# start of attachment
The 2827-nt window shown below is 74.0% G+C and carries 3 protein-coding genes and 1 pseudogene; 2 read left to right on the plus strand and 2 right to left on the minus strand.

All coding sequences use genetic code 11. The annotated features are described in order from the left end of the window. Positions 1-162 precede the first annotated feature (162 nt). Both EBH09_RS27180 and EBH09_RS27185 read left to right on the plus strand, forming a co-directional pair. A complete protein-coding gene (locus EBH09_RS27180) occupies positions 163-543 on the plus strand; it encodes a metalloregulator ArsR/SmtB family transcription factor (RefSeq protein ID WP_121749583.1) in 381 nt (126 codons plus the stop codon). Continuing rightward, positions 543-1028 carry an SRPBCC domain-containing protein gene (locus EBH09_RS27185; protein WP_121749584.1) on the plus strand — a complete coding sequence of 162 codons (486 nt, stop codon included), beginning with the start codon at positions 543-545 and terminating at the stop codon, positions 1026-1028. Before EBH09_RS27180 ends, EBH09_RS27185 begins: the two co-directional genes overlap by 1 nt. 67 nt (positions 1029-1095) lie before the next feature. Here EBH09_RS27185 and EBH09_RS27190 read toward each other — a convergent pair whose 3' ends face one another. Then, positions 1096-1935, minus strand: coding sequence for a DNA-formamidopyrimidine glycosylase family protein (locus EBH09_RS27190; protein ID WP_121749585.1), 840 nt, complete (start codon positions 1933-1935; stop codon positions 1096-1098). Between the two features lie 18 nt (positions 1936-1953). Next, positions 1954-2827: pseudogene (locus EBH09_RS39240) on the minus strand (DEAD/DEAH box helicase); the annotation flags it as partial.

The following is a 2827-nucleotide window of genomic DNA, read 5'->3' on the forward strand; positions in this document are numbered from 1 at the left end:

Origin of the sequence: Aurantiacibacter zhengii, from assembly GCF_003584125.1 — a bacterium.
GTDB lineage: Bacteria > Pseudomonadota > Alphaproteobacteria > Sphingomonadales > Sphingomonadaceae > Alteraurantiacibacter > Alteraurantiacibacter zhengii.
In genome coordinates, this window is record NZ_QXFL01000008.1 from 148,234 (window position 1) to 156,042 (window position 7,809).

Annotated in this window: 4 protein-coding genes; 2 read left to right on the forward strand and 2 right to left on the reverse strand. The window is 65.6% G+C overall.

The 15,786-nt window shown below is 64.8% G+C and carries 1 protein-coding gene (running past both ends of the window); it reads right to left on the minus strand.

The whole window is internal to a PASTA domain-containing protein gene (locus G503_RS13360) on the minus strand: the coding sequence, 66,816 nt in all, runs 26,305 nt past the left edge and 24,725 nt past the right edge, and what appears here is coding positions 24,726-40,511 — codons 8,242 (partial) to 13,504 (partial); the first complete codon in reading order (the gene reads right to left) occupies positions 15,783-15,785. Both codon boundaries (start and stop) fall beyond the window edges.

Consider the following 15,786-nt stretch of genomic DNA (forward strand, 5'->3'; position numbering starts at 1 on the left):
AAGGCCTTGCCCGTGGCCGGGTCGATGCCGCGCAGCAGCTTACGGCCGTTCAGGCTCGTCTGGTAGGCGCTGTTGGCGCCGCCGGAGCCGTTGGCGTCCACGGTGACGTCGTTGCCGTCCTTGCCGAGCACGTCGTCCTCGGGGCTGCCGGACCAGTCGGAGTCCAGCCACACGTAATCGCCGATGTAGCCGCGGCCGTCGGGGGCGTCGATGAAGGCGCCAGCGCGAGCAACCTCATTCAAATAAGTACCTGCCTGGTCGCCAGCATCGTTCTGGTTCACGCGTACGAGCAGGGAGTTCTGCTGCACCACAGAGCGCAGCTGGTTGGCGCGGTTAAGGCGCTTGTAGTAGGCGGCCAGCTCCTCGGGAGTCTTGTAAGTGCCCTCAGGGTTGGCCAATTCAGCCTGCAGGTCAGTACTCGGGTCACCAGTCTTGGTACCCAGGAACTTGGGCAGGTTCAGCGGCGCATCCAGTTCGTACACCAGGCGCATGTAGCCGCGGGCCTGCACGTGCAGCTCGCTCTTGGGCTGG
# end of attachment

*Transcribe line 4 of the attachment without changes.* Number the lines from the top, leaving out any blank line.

Origin of the sequence: Aurantiacibacter zhengii, from assembly GCF_003584125.1 — a bacterium.